Guest Post by Lauren Intollubbe-Chmil, PhD
Gov360 Board Member
I am a born participant, and for many years have been involved in a variety of efforts to encourage representative and informed civic engagement, in no small way because my own civic enthusiasm is sustained by the ‘collective effervescence’ (in the more positive sense) of being part of a democratic community. To me, this is the essence of Get Out The Vote (GOTV) efforts, especially in between national elections.
That said, I have witnessed too many times the ways in which politics at every level have eroded a sense of efficacy in the realm of civic participation—partisanship and lack of transparency being chief among the threats to participation for ‘everyday’ citizens, at every level. In the community that I have recently relocated from, the level of disenfranchisement, even in a highly educated locale, is unfortunately breath-taking, and is a good indication of how disingenuous our claims for working towards representative governance can be (i.e., just try to question the status quo in a university town….).
Be that as it may, I believe strongly in the merits of cultivating and nurturing civic hope, a term that is often used in relation to youth civic identity development, but one that I believe is highly relevant to the work of increasing informed voters who are able to hold on to a sense of efficacy, at any age. To go back to collective effervescence, civic hope builds the case for citizens relying on one another as trusted allies, and as sources for restoring (or in many cases, developing) faith in humanity.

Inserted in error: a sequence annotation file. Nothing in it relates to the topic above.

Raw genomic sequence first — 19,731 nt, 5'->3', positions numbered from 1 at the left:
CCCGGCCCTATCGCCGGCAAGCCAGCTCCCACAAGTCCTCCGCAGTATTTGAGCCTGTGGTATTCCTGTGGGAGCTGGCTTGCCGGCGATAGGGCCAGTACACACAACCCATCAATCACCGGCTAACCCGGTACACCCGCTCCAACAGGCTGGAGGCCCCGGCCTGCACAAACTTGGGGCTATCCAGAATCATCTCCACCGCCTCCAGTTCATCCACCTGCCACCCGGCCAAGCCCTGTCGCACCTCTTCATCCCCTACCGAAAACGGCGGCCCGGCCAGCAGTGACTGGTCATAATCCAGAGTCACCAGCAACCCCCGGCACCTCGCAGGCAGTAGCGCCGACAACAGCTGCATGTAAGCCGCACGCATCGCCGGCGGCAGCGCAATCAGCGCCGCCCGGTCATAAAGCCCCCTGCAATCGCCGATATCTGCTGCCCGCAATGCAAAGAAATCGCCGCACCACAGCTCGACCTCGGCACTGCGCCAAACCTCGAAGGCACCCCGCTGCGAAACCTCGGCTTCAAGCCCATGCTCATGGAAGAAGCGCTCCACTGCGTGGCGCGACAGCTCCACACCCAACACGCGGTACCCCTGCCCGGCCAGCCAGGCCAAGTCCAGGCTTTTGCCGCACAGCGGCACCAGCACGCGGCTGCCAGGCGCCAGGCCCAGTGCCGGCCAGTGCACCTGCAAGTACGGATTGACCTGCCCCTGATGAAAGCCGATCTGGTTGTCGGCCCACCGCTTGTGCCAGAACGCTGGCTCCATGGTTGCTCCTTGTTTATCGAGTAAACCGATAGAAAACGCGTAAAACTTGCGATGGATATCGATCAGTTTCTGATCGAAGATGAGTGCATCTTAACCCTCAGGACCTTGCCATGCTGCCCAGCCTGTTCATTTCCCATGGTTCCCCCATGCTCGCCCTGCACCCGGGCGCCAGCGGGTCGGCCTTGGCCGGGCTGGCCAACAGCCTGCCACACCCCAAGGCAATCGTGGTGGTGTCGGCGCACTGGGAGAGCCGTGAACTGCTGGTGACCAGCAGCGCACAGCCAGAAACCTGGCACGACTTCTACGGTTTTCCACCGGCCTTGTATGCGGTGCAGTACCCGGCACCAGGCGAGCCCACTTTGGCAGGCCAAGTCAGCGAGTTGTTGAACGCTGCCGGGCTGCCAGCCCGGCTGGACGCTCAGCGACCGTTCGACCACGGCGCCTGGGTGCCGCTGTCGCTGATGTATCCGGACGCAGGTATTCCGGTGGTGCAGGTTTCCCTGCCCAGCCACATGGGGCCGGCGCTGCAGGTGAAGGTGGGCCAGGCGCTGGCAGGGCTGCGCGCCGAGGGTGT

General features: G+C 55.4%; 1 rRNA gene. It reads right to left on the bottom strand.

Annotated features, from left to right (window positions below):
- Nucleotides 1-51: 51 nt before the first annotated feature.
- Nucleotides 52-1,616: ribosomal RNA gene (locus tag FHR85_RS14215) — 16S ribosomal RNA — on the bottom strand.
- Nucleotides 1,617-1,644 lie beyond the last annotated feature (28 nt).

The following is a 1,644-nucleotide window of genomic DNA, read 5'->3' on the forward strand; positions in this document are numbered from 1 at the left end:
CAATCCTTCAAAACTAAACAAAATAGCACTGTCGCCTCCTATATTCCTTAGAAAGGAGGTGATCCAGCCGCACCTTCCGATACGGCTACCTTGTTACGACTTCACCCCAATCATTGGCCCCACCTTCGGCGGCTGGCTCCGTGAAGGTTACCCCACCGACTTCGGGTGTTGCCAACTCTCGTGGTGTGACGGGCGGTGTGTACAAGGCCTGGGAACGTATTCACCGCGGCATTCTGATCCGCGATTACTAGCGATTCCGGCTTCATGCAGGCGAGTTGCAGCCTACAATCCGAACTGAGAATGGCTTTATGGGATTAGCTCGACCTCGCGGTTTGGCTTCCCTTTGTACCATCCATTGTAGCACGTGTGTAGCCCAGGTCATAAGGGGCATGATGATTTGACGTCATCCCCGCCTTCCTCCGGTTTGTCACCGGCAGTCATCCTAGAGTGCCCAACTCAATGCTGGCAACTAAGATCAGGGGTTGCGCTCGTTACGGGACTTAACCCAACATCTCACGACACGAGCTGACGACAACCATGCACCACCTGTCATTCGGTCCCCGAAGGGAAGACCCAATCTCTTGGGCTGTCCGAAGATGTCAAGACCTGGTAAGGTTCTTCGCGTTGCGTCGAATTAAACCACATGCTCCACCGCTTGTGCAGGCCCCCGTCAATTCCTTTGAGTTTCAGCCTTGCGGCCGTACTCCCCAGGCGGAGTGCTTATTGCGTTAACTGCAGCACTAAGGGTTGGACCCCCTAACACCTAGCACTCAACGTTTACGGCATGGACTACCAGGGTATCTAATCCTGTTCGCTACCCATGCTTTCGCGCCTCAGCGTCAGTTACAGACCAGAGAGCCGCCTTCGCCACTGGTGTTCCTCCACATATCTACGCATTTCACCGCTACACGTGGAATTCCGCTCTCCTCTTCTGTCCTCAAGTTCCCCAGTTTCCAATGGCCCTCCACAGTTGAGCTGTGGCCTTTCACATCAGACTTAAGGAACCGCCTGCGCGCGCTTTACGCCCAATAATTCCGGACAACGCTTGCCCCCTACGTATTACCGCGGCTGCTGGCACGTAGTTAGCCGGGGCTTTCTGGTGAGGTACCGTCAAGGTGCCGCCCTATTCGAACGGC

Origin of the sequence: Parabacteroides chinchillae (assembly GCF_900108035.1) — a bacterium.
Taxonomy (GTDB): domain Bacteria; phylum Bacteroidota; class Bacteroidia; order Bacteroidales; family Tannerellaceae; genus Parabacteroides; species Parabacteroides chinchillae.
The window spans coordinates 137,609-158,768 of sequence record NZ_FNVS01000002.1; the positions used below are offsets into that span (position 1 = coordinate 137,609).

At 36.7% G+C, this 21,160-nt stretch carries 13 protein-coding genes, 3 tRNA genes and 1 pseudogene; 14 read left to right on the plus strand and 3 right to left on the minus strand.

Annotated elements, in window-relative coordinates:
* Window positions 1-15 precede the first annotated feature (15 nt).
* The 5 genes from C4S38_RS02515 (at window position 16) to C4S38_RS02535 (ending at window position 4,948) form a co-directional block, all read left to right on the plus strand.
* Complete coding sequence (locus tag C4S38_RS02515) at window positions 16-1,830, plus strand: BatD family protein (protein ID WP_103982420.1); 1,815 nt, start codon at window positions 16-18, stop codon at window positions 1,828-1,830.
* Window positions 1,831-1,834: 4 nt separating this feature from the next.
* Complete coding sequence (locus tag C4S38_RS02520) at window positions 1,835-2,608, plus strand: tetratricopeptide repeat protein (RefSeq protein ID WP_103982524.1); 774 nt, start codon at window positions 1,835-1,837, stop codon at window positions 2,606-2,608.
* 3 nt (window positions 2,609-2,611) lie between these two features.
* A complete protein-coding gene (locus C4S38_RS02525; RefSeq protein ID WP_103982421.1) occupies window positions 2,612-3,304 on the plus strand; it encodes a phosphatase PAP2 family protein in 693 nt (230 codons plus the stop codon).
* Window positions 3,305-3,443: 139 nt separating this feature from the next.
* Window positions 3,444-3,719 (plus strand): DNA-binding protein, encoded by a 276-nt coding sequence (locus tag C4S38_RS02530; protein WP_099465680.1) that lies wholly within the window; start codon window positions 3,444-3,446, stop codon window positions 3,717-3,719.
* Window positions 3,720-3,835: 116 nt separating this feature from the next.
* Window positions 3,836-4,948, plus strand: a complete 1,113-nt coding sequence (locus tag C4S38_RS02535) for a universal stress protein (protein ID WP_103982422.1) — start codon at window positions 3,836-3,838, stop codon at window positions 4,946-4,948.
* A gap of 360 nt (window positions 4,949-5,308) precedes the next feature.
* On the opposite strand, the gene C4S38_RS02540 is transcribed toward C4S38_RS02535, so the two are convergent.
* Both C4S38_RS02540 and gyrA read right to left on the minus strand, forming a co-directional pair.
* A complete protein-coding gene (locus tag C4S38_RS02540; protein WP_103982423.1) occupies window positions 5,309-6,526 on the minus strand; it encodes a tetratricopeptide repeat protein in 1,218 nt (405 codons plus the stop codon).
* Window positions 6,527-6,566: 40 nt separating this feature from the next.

And by this, I mean across political party lines and ideological differences. To expand upon the concept of civic hope, it is to demonstrate a willingness to civically engage, from the perspective that democratic dialogue is premised upon the strength of diversity and divergent thinking.
Thus, GOTV becomes a mechanism not just for registering, educating, and mobilizing eligible voters, but for cultivating sustained involvement throughout every stage of the process as a result of becoming a part of a community of practice—in this case, as community members with a vested interest in the common good and a sense that their collective participation is what can shape and define—transform—the political system.
In this way, GOTV is a community organizing model that should grow in 2014 as a civic participation movement that centers on what we can do: restoratively, representatively, and responsively.
Dr. Loren Intollubbe-Chmil is an educator, author, and researcher, who served as a director of the League of Women Voters (Charlottesville Regional Branch). Loren works with the Eastern/Southern Africa and Virginia Networks and Associations (ESAVANA) Consortium, which offers global research, education, and outreach opportunities for a range of participants. She has co-authored an article in review for publication which describes the transformative learning experiences of undergraduate participants in an intense study abroad program that travels to southern Africa. Loren has worked for many years in community-based organizations and as part of community-university partnerships, dedicating much of her life’s work to representative, participatory engagement.